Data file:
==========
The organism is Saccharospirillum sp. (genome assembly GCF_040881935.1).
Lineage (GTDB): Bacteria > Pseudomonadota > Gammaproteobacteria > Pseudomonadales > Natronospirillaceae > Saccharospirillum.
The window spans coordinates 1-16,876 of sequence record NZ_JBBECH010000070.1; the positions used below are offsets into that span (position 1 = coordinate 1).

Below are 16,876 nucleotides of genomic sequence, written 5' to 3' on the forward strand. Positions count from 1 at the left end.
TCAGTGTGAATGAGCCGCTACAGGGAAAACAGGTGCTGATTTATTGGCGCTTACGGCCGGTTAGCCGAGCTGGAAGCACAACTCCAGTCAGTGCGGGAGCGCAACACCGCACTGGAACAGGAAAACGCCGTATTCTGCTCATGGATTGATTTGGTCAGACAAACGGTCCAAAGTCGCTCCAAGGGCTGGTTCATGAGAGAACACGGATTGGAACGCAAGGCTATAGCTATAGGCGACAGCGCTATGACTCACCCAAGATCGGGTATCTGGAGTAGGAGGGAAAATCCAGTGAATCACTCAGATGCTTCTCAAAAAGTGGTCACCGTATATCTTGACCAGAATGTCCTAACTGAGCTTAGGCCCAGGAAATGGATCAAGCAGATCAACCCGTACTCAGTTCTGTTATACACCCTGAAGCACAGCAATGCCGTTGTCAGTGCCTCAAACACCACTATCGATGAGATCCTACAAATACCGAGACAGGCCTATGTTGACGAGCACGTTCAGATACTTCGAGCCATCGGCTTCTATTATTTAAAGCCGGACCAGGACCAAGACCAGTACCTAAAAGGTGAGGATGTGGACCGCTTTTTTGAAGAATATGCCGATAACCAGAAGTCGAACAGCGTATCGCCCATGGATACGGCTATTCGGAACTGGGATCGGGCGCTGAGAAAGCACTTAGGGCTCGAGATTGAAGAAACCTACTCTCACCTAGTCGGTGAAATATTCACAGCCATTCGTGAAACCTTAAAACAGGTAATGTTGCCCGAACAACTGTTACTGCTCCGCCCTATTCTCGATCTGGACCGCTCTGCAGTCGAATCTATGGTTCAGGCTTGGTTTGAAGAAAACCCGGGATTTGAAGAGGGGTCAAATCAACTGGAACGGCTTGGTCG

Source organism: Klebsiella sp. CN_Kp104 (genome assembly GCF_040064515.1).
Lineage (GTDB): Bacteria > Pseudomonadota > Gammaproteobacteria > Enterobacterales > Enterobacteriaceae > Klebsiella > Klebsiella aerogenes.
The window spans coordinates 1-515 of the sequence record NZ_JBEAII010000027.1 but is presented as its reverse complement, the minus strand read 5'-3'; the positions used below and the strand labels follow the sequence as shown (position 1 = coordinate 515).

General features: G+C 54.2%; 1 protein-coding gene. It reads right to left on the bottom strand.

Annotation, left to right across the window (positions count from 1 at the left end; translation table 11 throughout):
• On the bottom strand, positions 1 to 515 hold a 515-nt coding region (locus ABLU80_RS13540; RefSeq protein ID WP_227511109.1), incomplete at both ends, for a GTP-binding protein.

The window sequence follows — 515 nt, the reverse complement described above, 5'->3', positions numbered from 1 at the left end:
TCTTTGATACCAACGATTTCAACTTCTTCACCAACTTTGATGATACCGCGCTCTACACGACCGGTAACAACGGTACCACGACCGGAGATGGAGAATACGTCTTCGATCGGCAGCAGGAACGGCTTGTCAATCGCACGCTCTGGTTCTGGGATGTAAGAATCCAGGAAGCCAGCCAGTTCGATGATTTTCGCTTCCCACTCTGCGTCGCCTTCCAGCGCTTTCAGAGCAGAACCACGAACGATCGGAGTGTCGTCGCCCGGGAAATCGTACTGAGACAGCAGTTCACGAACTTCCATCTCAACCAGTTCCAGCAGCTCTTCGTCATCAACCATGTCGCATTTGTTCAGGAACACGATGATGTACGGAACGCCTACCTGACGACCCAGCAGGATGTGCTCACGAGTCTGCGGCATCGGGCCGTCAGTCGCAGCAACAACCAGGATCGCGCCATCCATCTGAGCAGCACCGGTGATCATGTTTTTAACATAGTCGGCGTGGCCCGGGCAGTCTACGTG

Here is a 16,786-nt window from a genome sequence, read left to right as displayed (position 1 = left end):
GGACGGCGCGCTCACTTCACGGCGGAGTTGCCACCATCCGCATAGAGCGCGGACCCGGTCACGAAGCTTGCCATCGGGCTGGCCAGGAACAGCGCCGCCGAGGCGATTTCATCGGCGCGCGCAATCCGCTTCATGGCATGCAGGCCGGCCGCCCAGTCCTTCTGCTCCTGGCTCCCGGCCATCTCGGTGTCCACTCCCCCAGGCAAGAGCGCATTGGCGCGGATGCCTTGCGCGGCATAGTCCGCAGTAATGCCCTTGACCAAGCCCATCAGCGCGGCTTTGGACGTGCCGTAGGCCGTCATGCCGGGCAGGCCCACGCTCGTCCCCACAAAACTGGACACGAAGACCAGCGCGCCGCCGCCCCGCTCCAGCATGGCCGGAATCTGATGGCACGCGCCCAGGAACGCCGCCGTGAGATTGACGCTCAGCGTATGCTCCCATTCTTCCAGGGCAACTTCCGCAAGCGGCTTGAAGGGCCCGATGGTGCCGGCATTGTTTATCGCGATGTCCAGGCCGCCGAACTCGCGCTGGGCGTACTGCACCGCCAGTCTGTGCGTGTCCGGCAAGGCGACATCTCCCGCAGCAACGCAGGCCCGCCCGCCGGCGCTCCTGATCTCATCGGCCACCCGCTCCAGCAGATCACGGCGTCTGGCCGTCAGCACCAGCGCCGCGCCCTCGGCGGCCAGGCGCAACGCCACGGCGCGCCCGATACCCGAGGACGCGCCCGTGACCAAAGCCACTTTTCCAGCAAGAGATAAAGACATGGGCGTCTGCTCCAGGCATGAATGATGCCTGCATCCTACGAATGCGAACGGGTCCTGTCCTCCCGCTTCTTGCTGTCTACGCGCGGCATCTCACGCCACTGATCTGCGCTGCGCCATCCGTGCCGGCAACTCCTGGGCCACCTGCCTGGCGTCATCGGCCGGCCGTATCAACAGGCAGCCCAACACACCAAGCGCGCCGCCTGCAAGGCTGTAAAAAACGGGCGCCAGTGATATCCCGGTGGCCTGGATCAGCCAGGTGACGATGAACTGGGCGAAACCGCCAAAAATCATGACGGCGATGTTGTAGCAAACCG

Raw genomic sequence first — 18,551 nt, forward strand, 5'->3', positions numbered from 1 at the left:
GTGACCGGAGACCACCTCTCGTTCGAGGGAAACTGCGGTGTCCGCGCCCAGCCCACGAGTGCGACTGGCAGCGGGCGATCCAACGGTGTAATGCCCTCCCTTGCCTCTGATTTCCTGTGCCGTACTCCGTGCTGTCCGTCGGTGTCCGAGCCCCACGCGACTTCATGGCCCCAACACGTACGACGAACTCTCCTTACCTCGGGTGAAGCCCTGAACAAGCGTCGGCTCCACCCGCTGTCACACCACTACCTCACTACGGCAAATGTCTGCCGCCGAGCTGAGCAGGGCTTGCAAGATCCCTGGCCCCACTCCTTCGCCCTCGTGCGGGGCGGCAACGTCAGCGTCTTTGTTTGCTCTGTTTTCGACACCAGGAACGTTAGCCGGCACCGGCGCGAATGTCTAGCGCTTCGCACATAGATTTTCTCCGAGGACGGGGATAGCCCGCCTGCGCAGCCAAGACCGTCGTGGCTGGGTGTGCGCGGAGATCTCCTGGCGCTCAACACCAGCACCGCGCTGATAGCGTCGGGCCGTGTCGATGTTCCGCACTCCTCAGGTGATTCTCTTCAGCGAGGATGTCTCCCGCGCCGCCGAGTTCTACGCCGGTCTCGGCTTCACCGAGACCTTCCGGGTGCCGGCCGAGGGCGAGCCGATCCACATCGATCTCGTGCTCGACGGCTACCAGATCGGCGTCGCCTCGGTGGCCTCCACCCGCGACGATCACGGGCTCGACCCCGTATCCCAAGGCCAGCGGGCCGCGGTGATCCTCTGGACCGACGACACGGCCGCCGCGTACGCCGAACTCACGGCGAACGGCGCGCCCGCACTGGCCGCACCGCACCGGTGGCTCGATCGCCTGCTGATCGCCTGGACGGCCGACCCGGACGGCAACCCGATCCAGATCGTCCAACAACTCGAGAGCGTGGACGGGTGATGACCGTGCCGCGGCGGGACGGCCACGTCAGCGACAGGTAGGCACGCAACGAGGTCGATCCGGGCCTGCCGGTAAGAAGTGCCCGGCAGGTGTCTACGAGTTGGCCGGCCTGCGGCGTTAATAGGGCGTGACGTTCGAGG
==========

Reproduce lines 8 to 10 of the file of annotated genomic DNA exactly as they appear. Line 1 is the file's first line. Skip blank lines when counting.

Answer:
The window spans coordinates 1-515 of the sequence record NZ_JBEAII010000027.1 but is presented as its reverse complement, the minus strand read 5'-3'; the positions used below and the strand labels follow the sequence as shown (position 1 = coordinate 515).

General features: G+C 54.2%; 1 protein-coding gene. It reads right to left on the bottom strand.

Annotation, left to right across the window (positions count from 1 at the left end; translation table 11 throughout):